Category Archives: Lists

My top 10 favorite He-Man figures

In the comments of my recent fifth anniversary post, P.J. Gathergood suggested that I make a personal 10 favorite figures post to commemorate. Usually my posts tend to be more informational than personal, but I thought this might be a nice change of pace.

It’s actually really hard to whittle down a list of favorites to just 10. To make it a little more interesting I’ve decided to rule out He-Man and Skeletor and their variants, otherwise they would take up a lot of this list. Typically a figure is going to make my top 10 list for two reasons – I have strong, positive memories of it from my childhood and it has a really strong visual design. I’m not even going to try to order these, I don’t think I could do it!

Ram Man

Ram Man was an early favorite of mine. I want to say I had the figure in hand before I saw him on the Filmation cartoon, because I remember reading his minicomic and trying to suss out what Ram Man was all about. Lots of people don’t like the figure because he feels a little cheap (he’s hollow and has very little articulation owing to his spring-activated ramming feature). But I loved his shiny metal armor and his ramming feature. Visually he just clicked with me right away. I remember thinking the literal spring legs he was given in the Filmation cartoon were a little over the top, but I always perked up when Ram Man was on the screen.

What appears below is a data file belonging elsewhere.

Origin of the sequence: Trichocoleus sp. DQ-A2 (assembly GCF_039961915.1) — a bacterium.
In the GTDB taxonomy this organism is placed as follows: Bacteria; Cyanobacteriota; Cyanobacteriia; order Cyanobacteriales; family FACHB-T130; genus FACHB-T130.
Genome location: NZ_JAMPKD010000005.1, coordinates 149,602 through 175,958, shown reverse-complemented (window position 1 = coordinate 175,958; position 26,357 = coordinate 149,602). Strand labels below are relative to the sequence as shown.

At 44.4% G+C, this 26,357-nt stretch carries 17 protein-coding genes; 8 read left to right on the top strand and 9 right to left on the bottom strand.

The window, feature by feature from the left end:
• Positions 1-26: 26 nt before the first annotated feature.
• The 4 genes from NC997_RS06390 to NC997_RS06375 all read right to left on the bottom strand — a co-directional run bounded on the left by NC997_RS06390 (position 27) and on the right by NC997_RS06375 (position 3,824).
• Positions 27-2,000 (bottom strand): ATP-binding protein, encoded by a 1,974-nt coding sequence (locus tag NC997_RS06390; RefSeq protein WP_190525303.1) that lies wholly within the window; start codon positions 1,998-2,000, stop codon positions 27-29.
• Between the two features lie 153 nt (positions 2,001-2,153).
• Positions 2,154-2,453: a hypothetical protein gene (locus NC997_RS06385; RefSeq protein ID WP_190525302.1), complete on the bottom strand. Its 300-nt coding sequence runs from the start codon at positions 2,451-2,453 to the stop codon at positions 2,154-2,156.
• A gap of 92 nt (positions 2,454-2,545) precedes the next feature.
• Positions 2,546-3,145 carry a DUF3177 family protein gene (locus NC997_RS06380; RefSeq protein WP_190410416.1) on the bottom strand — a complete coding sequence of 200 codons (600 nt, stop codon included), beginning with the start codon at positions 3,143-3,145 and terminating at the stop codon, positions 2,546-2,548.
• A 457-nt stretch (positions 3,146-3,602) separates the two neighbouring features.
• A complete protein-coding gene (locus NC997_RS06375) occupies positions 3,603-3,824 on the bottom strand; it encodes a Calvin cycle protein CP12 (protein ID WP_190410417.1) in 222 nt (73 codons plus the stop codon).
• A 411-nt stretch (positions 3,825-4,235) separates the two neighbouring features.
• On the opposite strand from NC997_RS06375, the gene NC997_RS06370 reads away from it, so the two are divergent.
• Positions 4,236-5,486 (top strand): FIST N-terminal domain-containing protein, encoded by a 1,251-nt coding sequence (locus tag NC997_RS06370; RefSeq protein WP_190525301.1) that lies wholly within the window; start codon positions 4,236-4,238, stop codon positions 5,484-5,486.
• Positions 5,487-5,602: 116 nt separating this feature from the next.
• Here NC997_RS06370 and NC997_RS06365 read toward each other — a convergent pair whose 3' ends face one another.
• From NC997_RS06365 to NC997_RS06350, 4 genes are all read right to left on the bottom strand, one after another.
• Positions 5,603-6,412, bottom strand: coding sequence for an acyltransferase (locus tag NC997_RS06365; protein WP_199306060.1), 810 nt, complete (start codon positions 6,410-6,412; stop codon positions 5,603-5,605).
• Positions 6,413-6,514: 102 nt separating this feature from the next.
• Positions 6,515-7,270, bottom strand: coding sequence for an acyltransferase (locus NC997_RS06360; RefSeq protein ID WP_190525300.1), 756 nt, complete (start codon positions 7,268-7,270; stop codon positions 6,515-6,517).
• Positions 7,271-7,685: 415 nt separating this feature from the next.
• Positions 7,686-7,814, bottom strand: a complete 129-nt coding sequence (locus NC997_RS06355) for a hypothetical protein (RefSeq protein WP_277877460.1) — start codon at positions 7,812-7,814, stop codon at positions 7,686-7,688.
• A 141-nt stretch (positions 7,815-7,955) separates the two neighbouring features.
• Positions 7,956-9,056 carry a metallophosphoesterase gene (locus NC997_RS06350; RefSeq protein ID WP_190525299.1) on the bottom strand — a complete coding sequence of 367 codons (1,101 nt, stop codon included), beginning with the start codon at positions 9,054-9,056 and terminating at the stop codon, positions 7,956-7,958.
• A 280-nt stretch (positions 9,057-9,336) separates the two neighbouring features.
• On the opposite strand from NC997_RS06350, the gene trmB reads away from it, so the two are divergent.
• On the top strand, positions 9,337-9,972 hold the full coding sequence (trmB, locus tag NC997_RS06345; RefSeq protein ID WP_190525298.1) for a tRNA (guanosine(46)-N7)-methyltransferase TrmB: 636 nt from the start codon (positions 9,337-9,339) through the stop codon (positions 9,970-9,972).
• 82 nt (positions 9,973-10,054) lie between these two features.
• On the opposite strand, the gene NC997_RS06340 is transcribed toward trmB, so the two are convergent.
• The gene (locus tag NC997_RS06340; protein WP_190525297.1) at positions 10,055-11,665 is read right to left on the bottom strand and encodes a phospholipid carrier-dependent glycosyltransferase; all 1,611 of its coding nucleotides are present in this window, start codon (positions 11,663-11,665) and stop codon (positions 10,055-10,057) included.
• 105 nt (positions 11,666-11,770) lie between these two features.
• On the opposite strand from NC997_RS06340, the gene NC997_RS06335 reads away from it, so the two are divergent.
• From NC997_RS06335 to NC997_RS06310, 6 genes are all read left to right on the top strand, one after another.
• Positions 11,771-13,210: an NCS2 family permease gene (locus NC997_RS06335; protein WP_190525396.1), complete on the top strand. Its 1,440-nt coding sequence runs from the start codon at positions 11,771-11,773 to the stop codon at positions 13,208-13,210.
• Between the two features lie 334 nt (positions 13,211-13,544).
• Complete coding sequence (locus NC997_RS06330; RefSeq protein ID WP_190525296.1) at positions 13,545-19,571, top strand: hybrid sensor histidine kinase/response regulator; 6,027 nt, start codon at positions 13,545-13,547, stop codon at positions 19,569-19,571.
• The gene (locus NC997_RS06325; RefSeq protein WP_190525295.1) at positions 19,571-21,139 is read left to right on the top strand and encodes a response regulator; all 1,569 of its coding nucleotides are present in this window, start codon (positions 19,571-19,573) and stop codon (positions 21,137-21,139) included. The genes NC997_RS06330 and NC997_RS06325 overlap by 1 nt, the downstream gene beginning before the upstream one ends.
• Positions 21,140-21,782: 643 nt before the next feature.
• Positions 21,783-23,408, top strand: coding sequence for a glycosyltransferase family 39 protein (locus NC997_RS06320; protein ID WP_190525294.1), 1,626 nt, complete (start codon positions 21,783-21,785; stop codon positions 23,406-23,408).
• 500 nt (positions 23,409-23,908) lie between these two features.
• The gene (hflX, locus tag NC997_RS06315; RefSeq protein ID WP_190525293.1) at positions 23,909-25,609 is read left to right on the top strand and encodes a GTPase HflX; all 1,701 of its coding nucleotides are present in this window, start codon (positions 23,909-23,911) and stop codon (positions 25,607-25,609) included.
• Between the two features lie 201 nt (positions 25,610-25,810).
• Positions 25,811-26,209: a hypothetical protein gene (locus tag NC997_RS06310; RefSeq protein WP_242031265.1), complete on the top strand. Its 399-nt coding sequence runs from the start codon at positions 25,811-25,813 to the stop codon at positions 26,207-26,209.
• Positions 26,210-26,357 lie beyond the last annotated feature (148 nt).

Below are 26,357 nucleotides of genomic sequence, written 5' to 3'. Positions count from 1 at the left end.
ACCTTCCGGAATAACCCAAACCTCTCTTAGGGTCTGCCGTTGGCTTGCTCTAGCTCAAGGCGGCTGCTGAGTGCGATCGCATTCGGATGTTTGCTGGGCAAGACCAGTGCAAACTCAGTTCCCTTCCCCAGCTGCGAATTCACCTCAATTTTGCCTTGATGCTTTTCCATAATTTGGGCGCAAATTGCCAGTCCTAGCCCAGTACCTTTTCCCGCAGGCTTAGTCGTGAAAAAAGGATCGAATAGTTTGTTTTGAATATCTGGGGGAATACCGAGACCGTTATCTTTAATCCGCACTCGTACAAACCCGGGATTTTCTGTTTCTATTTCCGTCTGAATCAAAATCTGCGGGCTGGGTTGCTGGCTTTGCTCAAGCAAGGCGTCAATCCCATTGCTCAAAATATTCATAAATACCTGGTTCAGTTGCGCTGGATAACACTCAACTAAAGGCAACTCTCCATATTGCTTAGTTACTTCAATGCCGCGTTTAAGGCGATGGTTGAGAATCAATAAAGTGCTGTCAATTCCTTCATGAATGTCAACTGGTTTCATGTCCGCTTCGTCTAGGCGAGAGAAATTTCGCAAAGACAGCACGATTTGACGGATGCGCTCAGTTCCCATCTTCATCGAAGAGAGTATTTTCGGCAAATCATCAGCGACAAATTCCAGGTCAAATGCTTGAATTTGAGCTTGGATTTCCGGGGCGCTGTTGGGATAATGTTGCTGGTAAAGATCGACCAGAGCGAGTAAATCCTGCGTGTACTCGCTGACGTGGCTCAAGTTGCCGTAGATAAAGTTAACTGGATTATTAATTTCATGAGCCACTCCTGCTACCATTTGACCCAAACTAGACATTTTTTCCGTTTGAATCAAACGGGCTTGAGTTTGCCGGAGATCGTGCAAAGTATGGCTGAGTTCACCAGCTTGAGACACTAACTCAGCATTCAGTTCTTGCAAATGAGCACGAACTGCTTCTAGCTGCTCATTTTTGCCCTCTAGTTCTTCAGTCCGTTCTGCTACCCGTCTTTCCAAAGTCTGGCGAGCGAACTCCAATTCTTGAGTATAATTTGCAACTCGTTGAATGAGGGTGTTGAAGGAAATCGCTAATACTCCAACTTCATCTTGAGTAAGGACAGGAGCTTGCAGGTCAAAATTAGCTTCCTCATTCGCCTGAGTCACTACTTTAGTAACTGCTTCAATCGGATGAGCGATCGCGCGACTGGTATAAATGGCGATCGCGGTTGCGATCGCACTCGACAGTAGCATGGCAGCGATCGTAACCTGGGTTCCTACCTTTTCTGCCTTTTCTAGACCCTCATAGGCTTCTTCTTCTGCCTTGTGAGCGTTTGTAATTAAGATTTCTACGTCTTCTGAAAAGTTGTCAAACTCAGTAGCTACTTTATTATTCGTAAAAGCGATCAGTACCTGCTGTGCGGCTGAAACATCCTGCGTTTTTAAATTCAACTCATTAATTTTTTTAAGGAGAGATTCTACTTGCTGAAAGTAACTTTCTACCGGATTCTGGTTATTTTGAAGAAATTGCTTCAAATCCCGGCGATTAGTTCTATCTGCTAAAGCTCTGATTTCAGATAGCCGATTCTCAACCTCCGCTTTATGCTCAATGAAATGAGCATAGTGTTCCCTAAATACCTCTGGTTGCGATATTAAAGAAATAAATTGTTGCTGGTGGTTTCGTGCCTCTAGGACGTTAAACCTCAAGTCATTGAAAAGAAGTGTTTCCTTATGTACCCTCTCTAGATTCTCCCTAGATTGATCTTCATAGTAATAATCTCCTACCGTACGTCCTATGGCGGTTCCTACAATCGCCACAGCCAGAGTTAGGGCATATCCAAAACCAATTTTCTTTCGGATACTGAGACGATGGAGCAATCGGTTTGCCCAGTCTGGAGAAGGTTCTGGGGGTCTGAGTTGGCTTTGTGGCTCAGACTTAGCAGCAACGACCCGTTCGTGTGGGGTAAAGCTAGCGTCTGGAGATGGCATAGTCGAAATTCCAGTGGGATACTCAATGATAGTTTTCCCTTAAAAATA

Beast Man

Beast Man was one of the first four MOTU figures that entered our house, along with He-Man, Skeletor and Man-At-Arms. Beast Man belonged to my brother, but right away I was drawn to his vivid color scheme and beastly appearance, particularly his face with the big fangs and blue and white coloring (whether it’s meant to be face paint or his natural coloring, I’m not sure). I recall having a lot of fun taking his armor on and off, and he was a great villain for He-Man to clobber.

Teela

I clearly remember playing with Teela as a child. I don’t know if that means I owned her, or if she belonged to a sibling, but her gold and white costume and mysterious rust-red snake armor were etched into my brain from an early age. To me her iconic look will always be her with the red snake armor, which had that mysterious and magical quality that permeated the first wave of MOTU figures.